Paul Simon On Songwriting: I Know What I Know

Videos by American Songwriter

photo by Mark Seliger

Paul Simon hears voices. Or, more specifically, one voice. It’s the voice that gave him the phrase “so beautiful or so what” a few years before it became the title song of his most recent album. It’s the voice that gave him other phrases now deeply woven into the fabric of our culture, such as “Sound Of Silence,” “Still Crazy After All These Years,” “Fifty Ways To Leave Your Lover,” and “Bridge Over Troubled Water.” None of these were contrived; all were ideas that simply arrived, sometimes when he was at his guitar, other times when he wasn’t. But, like any savvy songwriter, he knows it’s a good idea to listen when that voice speaks. And maybe jot it down.

Years ago, when I first interviewed him, Simon attempted to explain this mysterious process of listening. These days, he’s quicker to embrace the mystery, and leave the question of how his songs get written unanswered. (Will we all be received in Graceland? And just what was it that the mama saw?)

“Much of songwriting is simply a mystery,” he says from a Beverly Hills hotel room the morning after three sold-out shows in Hollywood. But what isn’t a mystery is that Paul Simon is an ongoing creative phenomenon, an American treasure as significant to the art of songwriting as Cole Porter or Irving Berlin was in their day, a songwriter who continues to break new ground in an art form that has been profoundly impacted by his work. Unlike many of his peers who seem creatively disengaged, Simon has entered his 70th year as exultant about songwriting and record-making as ever.

Rather than traveling around the globe to stir exotic sounds into the mix, this time around, on So Beautiful Or So What, he’s traveled into the past.  “Love Is Eternal Sacred Light” boasts a great locomotive-charged harmonica exhortation by none other than Sonny Terry, sampled from his 1938 “Train Whistle Blues,” while “Getting Ready For Christmas Day” is woven lovingly around samples of a 1941 sermon delivered with fire and brimstone by the Reverend J.M. Gates and congregation. Rather than ignore the potential of digital innovations such as loops and sample, he embraces them.

Today, he’s concerned about a sore throat, and drinking lots of water and herbal tea so as to be in good voice for tonight’s show near San Diego. “I had some coffee yesterday,” he says, “and that might be the problem.” A friend worries aloud that Donald Trump is making waves, which Simon dismisses like a bad joke: “Nobody’s listening.”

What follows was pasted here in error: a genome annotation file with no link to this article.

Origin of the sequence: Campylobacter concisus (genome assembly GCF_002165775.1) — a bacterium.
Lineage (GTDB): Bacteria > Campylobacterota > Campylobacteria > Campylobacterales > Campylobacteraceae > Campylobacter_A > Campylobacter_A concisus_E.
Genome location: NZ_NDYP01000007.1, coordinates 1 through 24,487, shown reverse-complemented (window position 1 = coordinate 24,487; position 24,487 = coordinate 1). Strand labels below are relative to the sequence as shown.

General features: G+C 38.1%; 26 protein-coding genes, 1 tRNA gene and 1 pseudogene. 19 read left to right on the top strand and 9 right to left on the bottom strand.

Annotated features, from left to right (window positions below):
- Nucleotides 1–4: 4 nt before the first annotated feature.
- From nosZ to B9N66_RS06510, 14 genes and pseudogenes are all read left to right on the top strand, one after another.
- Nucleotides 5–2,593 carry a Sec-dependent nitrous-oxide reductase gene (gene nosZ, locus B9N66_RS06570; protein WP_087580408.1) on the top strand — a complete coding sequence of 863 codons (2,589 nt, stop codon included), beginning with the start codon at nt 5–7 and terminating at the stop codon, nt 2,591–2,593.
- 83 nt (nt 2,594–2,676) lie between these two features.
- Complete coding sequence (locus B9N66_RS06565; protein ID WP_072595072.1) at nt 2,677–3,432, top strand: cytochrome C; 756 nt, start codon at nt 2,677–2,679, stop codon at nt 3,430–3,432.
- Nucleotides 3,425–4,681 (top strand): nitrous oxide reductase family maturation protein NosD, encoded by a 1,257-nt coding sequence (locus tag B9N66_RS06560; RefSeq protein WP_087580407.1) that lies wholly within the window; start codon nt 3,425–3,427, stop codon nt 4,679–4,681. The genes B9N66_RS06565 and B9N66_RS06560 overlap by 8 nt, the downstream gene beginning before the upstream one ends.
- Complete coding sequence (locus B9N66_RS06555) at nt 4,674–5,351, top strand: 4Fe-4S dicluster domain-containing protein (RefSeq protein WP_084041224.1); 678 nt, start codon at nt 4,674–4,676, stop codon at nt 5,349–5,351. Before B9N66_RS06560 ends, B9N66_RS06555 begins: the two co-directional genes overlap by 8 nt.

He seems happy, relaxed, and very much in love with his wife of many years, Edie Brickell, and their children. It’s a sense of spiritual harmony that permeates all of So Beautiful Or So What, and is crystallized in the album’s stirring centerpiece, “Love And Hard Times”: “Thank God I found you in time. Thank God I found you …”

In 1992 you told me you were more interested in what you discover than what you invent. Is that still the case?

Yeah. It’s like you’re wandering down a path and you don’t know what the destination is. Somewhere, toward the end, you can sort of see what the destination is and you can understand what the journey is about. At which point, if I want, I can go alter some of the things that occurred to set it up. But usually I don’t. It usually just goes along as a story that I’m telling, and I’m a listener, and at a certain point I say, “Oh! That’s what it’s about.”

But that part of the process, I really can’t explain it. I don’t really know why an idea comes to me. But all of a sudden, an idea comes and from experience I can intuit what something means when an interesting line pops up. Or I can intuit what an interesting choice might be. And I can try a couple of different choices, and see which one feels right, and then continue the song to see where it goes.

Do you give a lot of thought to the meaning?

No. The only thought that I give to it is: “Is that something that I really believe?” It doesn’t have to be insightful or anything. It just has to be not a lie. I can’t say, “I’m setting out to write a really deep, philosophical song.” I would never say that. I have no idea.

And most of the time, the songs have jokes in them, little sarcastic things, or purposely kitsch or something. So that’s going along with a story, like I do in life, just talking to myself and making fun of stuff and laughing at stuff that’s serious. And sometimes it’s a good idea to put the laughing into the songs. Sometimes it’s not. Sometimes it’s all right just to be serious. But most of the songs have some kind of joke in them.


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